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The Role of Libraries
in the Information Society
Spain - Background Information


Updated: 05 NOV 98


In connection with research on the role of libraries in the information society , we have collected a fair amount of information on how the situation is evolving in different countries. This document provides background information on Spain.

Generic data

In 1993, Spain had 39.5 million inhabitants and an area of 504,782 sq. km., which gives a population density of 78 inhabitants per square kilometre.
In 1998, 39,099,429 inhabitants have been registered of which 1,153,300 illiterate (2,9%).

Higher education libraries

Higher education libraries in Spain had 1,131 service points in 1992. The number of volumes in book collections was 18 million and 959,000 volumes were added. In these libraries, there were 1.65 million registered users.

Public libraries

Public libraries in Spain had 4,880 service points in 1994. The number of volumes in book collections was 63.8 million and 2 million volumes were added. In these libraries, there were 5.3 million registered users in 1994.

Statistical data on libraries

The total number of titles in UDC classes in 1995 was 48.467, in comparison to 44,261 in 1994, 40,758 in 1993, 41,816 in 1992, and 39,082 in 1991.

The number of titles that entered in the legal deposit of the Spanish National Library are as follows:


Year Number of titles
1990
72193
1991
80468
1992
66905
1993
71586
1994
78023
1995
82075
1996
83345

The number of books with ISBN is as follows:


Year Number of books with ISBN
1990
40207
1991
43896
1992
50644
1993
49328
1994
51048
1995
51934
1996
50159
1997
54943

Of the total number of public libraries in Spain, 15 to 20% have a computerised library management system.. Nearly 100 of them subscribe to the Spanish Bibliography on CD-ROM, issued by the National Library, and 65 use the data in the REBECA database.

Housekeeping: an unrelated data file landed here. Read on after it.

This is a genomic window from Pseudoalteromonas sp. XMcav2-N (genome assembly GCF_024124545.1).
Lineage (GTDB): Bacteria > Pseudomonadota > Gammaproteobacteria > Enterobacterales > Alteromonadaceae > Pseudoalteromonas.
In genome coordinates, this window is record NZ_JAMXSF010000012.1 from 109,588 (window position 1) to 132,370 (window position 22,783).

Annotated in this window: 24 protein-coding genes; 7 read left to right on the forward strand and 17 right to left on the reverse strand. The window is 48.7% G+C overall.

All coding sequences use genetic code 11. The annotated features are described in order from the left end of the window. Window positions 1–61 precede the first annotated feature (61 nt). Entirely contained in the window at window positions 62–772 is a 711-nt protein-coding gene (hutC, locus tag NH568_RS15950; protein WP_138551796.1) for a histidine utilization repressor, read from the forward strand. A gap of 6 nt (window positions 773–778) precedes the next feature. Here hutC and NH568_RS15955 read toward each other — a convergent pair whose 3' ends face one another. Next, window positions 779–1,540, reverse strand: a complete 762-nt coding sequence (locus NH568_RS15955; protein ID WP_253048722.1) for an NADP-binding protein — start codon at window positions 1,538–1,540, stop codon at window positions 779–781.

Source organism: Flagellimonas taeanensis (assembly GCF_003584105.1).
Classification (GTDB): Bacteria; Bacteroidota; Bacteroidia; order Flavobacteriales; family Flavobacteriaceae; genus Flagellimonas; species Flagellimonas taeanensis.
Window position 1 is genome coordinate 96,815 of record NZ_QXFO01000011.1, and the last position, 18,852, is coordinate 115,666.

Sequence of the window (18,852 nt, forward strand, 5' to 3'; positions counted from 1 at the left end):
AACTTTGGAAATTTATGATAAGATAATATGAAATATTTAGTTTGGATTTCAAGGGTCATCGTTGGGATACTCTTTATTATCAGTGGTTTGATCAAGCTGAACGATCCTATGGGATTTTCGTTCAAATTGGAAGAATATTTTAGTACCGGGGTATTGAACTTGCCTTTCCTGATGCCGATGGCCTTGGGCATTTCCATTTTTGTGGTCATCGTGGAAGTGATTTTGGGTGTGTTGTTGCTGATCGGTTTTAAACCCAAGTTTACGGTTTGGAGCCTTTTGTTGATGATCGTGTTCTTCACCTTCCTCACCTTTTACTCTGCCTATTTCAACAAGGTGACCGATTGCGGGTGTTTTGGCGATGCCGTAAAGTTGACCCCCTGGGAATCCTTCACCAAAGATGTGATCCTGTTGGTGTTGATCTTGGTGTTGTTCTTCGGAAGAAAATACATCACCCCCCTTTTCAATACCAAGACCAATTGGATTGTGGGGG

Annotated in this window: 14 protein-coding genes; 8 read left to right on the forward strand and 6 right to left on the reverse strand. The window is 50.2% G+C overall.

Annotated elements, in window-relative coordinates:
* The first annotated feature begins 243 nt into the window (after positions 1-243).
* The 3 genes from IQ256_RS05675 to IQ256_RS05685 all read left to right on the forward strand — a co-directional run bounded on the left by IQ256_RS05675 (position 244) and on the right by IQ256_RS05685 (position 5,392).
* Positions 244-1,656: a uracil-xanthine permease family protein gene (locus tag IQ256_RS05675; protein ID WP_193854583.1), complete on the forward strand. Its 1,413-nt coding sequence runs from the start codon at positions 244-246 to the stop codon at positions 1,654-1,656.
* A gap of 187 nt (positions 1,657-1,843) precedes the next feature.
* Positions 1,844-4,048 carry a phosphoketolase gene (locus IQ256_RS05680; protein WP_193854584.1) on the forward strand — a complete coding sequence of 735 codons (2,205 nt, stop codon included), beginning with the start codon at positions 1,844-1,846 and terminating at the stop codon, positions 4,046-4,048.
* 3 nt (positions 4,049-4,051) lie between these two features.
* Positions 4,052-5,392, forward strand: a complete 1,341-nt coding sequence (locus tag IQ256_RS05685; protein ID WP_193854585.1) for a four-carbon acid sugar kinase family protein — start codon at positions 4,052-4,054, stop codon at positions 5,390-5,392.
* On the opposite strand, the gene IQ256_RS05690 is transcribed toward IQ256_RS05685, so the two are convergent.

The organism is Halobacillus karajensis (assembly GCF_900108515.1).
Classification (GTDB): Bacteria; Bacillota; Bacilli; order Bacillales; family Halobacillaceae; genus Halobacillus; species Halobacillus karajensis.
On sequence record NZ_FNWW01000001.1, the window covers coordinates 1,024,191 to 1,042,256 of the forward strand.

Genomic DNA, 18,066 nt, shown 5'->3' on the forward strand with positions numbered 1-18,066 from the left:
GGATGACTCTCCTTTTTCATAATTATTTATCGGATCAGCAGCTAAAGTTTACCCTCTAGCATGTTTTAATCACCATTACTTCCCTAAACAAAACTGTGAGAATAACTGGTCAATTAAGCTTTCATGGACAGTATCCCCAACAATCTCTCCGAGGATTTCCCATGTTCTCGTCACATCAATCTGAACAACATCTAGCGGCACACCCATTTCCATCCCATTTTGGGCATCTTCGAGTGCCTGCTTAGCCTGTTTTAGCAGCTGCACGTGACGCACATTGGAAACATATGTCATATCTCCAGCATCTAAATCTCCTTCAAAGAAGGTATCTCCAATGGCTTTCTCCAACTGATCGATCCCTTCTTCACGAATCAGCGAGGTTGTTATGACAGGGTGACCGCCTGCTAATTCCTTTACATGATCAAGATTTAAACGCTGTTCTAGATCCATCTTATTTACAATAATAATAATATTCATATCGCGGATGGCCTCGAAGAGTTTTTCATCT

Data on the use of the different functions held by those systems are not available. However, generally speaking it can be said that cataloguing and circulation are automated and, to a lesser degree, so are acquisitions.

In Spain, 32 of 51 of the State public libraries have made their OPAC available via the Web.

Libraries and Internet

Communication through telematics among public librarians is not extensive. Only a few have e-mail facilities and even fewer participate in IweTel, the Spanish distribution list on librarianship. Remote access to information is still uncommon.

32 of the 51 State Public libraries are accessible at the Web server of the Secretaría de Estado de Cultura (Ministerio de Educación y Cultura). It is possible to search just one catalogue or the catalogues of all the State Public Libraries in a given region. In Spain, the National Library and the Conference of University Librarians have Websites. At least 55 municipal public libraries, those involved in project TECA, have videotex facilities.

The use and lending of CD-ROMs is increasing but it is still far from being generalised. No precise data are available about the total number of CD-ROM editions or CD-ROM players in Spanish public libraries. However, the 51 State Public Libraries as a whole had 174 CD-ROM editions at the end of 1994. A year later (December 1995), the number reached 703, a considerable increase in such a short period of time.

Regarding CD-ROM players, every State Public Library has at least one. Five of them have a CD-ROM network with a central server and capacity for 21 CDs and 5 multimedia PCs for users. A further 10 State Public Libraries were supposed to have the same CD-ROM equipment by the end of 1996.

Policy issues on libraries